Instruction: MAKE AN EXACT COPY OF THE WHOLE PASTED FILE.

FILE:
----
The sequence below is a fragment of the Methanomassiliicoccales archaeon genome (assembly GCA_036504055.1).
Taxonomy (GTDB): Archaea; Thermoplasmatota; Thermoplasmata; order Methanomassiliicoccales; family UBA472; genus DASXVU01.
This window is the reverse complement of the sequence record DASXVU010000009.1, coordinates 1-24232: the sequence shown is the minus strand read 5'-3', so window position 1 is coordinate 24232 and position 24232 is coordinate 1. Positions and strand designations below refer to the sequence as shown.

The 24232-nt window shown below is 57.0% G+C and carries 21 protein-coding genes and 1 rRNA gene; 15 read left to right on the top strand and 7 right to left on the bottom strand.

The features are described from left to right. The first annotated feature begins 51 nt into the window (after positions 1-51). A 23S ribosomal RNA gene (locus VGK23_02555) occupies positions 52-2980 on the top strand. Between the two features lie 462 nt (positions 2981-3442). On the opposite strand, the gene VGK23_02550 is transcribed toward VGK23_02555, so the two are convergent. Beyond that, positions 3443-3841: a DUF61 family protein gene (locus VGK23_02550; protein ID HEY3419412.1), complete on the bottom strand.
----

The sequence below is a fragment of the Methanomassiliicoccales archaeon genome (assembly GCA_036504055.1).
Taxonomy (GTDB): Archaea; Thermoplasmatota; Thermoplasmata; order Methanomassiliicoccales; family UBA472; genus DASXVU01.
This window is the reverse complement of the sequence record DASXVU010000009.1, coordinates 1-24232: the sequence shown is the minus strand read 5'-3', so window position 1 is coordinate 24232 and position 24232 is coordinate 1. Positions and strand designations below refer to the sequence as shown.

The 24232-nt window shown below is 57.0% G+C and carries 21 protein-coding genes and 1 rRNA gene; 15 read left to right on the top strand and 7 right to left on the bottom strand.

The features are described from left to right. The first annotated feature begins 51 nt into the window (after positions 1-51). A 23S ribosomal RNA gene (locus VGK23_02555) occupies positions 52-2980 on the top strand. Between the two features lie 462 nt (positions 2981-3442). On the opposite strand, the gene VGK23_02550 is transcribed toward VGK23_02555, so the two are convergent. Beyond that, positions 3443-3841: a DUF61 family protein gene (locus VGK23_02550; protein ID HEY3419412.1), complete on the bottom strand.